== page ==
Todd's enthusiasm for today's big-screen big shots clashes somewhat with WorldFest's present almost-all-indie incarnation. "We don't show mainstream Hollywood stuff," he says. "About 14 years ago, we switched our format. We went strictly indie except for opening night." Though WorldFest once hosted more than 100 feature films -- and boasted Houston premieres of such hits as Heathers and Do the Right Thing -- you won't find but one studio movie among the 60 entries chosen for this year's competition.
This year's opening-night exception is Laws of Attraction, a major studio picture starring Pierce Brosnan and Julianne Moore. It makes sense: Kick the fest off with a bang (Moore is even rumored to possibly attend the screening). After opening night, though, it's all indie.
It's not all obscure, however. The festival is peppered with recognizable names. Director Ate de Jong's thriller Fogbound features Luke Perry, and indie hero Kevin Corrigan makes his annual film-festival appearance in Monika Mitchell's comedy, Break a Leg. B-movie star Eric Roberts appears in two entries, the aforementioned Leg and Miss Cast Away, Brian Michael Stoller's parody of Hollywood movies. Sundance Channel fanatics may remember the name Tim Hunter. He directed a little movie starring Keanu Reeves called River's Edge. Hunter's new film, The Failures, is also featured.
One of the most interesting offerings is the documentary featurette Never Been Done. It chronicles the life of Jon Comer, a 27-year-old pro skateboarder from Keller, Texas. At age seven, Comer's right leg was amputated (just below the knee) because of an injury he sustained when he was four. Shot on mini-DV, the movie, directed by Matthew J. Powers, combines action footage of Comer skating (you can barely tell he wears a prosthetic) with interviews, including testimonials of Comer's talent by skateboarding luminaries Tony Hawk and Steve Caballero.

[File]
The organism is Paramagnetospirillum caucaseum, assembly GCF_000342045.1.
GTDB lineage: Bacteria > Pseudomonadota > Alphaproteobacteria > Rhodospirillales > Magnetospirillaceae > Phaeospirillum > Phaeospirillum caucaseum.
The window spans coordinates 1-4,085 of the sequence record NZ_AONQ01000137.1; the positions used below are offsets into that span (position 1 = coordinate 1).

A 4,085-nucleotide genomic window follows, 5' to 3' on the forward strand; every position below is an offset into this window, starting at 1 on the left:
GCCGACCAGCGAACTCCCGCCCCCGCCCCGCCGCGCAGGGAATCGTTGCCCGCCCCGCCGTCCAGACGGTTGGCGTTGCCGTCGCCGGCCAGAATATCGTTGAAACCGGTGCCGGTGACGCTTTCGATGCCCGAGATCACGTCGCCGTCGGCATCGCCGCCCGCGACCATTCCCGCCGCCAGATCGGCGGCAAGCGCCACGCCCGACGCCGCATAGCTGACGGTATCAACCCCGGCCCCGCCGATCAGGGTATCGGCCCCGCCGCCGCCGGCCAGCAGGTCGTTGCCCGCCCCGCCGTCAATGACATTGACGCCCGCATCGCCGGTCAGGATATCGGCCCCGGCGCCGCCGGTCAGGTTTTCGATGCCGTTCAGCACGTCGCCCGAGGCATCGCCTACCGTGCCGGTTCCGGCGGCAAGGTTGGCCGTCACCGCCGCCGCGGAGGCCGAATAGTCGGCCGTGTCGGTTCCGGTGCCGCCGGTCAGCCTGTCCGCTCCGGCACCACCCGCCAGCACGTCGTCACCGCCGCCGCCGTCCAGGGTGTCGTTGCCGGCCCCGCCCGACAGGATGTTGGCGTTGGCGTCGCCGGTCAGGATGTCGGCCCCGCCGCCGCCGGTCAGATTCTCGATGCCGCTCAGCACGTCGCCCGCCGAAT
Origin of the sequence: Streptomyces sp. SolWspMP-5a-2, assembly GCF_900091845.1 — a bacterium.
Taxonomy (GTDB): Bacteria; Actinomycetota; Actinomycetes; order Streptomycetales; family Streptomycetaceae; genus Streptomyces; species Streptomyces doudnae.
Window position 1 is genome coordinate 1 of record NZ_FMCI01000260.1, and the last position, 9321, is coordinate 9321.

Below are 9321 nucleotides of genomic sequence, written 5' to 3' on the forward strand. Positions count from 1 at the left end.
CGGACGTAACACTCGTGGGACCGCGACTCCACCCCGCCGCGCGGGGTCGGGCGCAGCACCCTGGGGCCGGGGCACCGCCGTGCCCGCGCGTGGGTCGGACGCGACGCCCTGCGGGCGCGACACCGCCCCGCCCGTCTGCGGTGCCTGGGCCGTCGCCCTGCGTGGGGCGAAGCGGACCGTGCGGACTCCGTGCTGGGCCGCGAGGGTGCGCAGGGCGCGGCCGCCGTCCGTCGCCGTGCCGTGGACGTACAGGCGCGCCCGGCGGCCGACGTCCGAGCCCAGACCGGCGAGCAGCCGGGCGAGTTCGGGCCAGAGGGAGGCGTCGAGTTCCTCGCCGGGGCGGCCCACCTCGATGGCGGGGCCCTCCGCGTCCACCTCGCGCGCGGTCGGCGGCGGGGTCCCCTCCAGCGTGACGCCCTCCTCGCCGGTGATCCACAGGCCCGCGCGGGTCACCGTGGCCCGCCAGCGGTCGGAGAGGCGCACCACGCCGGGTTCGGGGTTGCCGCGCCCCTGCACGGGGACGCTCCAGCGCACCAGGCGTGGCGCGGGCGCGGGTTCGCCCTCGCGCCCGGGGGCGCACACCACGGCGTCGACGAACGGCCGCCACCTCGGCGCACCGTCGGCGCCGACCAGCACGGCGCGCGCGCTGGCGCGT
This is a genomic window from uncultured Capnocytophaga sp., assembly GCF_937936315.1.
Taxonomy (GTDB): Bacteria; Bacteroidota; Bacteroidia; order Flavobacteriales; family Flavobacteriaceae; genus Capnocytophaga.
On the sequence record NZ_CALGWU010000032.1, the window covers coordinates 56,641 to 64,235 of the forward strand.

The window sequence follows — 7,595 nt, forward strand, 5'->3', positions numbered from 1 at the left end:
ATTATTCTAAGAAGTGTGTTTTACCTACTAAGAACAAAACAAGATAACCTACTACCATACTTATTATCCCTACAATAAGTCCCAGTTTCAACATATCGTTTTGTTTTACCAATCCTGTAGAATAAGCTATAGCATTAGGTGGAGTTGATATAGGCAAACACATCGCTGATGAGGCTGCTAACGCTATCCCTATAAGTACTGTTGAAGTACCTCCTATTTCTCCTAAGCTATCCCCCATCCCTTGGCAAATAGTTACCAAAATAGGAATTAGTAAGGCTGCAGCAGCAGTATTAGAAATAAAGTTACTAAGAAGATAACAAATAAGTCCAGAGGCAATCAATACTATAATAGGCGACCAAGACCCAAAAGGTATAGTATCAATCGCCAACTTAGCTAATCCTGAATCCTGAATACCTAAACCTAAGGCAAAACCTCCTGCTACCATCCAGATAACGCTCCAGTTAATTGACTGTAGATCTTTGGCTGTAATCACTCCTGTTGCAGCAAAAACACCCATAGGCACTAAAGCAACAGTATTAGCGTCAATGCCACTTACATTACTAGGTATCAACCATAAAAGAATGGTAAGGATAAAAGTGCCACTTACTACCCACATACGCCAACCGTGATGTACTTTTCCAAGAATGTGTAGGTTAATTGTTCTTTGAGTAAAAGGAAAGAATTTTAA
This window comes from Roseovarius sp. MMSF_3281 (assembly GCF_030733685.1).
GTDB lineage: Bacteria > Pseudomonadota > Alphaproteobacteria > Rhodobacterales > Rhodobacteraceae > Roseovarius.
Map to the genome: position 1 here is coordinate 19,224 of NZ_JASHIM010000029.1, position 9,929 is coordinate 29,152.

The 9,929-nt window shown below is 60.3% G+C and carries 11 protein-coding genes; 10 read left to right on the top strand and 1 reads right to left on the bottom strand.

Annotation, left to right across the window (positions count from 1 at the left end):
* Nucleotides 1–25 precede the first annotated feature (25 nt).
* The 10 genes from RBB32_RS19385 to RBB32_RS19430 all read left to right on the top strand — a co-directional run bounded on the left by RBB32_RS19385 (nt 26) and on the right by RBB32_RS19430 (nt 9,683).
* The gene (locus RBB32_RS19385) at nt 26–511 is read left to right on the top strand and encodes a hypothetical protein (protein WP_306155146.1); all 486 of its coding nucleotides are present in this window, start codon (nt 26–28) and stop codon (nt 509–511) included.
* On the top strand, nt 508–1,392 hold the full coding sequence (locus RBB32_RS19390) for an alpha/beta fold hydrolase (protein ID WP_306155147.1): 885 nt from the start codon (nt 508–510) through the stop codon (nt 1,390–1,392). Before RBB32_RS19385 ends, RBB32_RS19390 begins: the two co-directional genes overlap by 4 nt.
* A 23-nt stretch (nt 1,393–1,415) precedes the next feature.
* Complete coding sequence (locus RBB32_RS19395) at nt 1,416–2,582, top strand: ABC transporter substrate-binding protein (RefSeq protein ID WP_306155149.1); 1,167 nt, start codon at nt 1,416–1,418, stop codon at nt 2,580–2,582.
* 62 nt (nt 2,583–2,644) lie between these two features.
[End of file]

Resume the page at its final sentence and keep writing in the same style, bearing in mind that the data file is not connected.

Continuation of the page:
More than 500 entries were submitted for WorldFest this year, and according to Todd, "400 of them should never have been made, and you can say the same thing about Hollywood." Certainly most of the films chosen for competition will never again be seen in America after the festival closes, but attracting audiences while flaunting indie cred is a tightrope act. For example, one of WorldFest's marketing slogans is "Not intended for some audiences -- like the majority." Why is a film festival using such alienating language? To be sure, every filmmaker wants his movie seen by as many people as possible. There's always the desire to come off as cool and hip, but you also have to put butts in the seats, right? "These are not mainstream majority films," says Todd. "They're for people passionate about independent films, special films for a special audience."
Apparently that special audience keeps coming back for more. "I see several hundred of the same faces every year at the festival," he says. "It's bizarre."